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Jim departed on his mission, but denomination. After a while the turned more than once to wring the mirth began evidently to slackenprodigal by the hand again. By the yeoman ceased to fill his cupthis time the song in the hall had the dame gave little winks and degenerated into the low comic. starts at intervals—and the nieces Old Kit was in the middle of a were caught in most unmistakable , facetious and mystic ballad known yawns. "Come, then," said old as “ Bung-y'r-eye.” The sentiment Guy, “pass round the tankard once of it was, that an exciseman having more before we part, and as 'tis well seized on a keg which he supposed on in the Christmas morn we'll have contained bung-y'r-eye—the slang a curl (carol, Anglicè). Let Lily beterm for hollands-on opening it, gin : but where's Lily ?” Lily had found a fine young baby inside. disappeared. The alarm caused by Determined to make the best of it, her absence was soon absorbed in he carried the young foundling to a greater one-a shrill female voice be christened, and gave Bung-y'r-eye was heard shrieking out, Fire ! fire ! as the name of the future Christian, and in a few minutes James came and the gist of the ballad was the in, pale and ghastly, shouting out, surprise and perplexity of the par- “Maister, maister, the thatch be son at receiving such a baptismal a-fire !"
J. M. W. TURNER, R.A.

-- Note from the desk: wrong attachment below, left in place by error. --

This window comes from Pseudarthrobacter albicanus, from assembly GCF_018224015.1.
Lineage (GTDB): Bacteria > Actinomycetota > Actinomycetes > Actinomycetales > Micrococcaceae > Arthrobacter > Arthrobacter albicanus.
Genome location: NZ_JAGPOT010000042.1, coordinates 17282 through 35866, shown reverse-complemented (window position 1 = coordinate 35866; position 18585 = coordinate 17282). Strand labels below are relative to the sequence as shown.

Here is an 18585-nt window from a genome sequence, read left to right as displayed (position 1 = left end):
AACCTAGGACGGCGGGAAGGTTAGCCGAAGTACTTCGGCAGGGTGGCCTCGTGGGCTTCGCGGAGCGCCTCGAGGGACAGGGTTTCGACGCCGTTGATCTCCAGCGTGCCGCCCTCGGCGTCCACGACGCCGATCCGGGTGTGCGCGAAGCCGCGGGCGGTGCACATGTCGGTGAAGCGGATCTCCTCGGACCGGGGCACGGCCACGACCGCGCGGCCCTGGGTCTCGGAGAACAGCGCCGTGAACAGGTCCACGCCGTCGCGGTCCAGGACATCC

A GENERATION or two ago it was double portion which has actually an article of popular belief that the fallen to his share, must have every possession of genius was not only other excellence claimed for him compatible with folly, meanness, by birthright. It is not enough and pettiness, but that a man could that he is the poet of a nation ; he scarcely be “a great genius” with must be acknowledged the indiviout either an amount of imbeci- dual most worthy, were not his lity which exposed him to the con- contemporaries blind—to be that tempt of his neighbours, or of self- nation's ruler too. Strength and indulgence and vice, which made goodness, and all the more exquisite him justly their horror. Perhaps the qualities of the soul, must belong to idea has not yet entirely faded from him whose possession of the inthe obstinate popular mind, which is communicable gift has been made slow to change its opinions ; but in manifest, even in modes which have the upper levels of intelligence it little to do with the moral qualities. has been for some time replaced by This modern philosophy, which saw a counter idea, not less sweeping, in Burns not the inspired minstrel and scarcely less untrue. It is to only, but, had it not been for blind Mr Carlyle that we owe the prin- fate and adverse circumstances, the ciple which he is at present labori- hero and demigod of his country, has ously attempting to set forth by exercised a subtle influence in conthe difficult process of turning Prus- temporary literature; and perhaps sian Frederick into a lofty hero, has nowhere more fully shown its that Genius necessarily implies all perfect contradictoriness at once to the wisdom, goodness, and perfec- fact and nature than in the eloquent tion, both moral and intellectual, and repeated defences, the webs which can belong to man. A man of cunning argument and specious who has this one divine gift, instead pleading, in which his admirers of contenting himself with the have enfolded the pitiful and scanty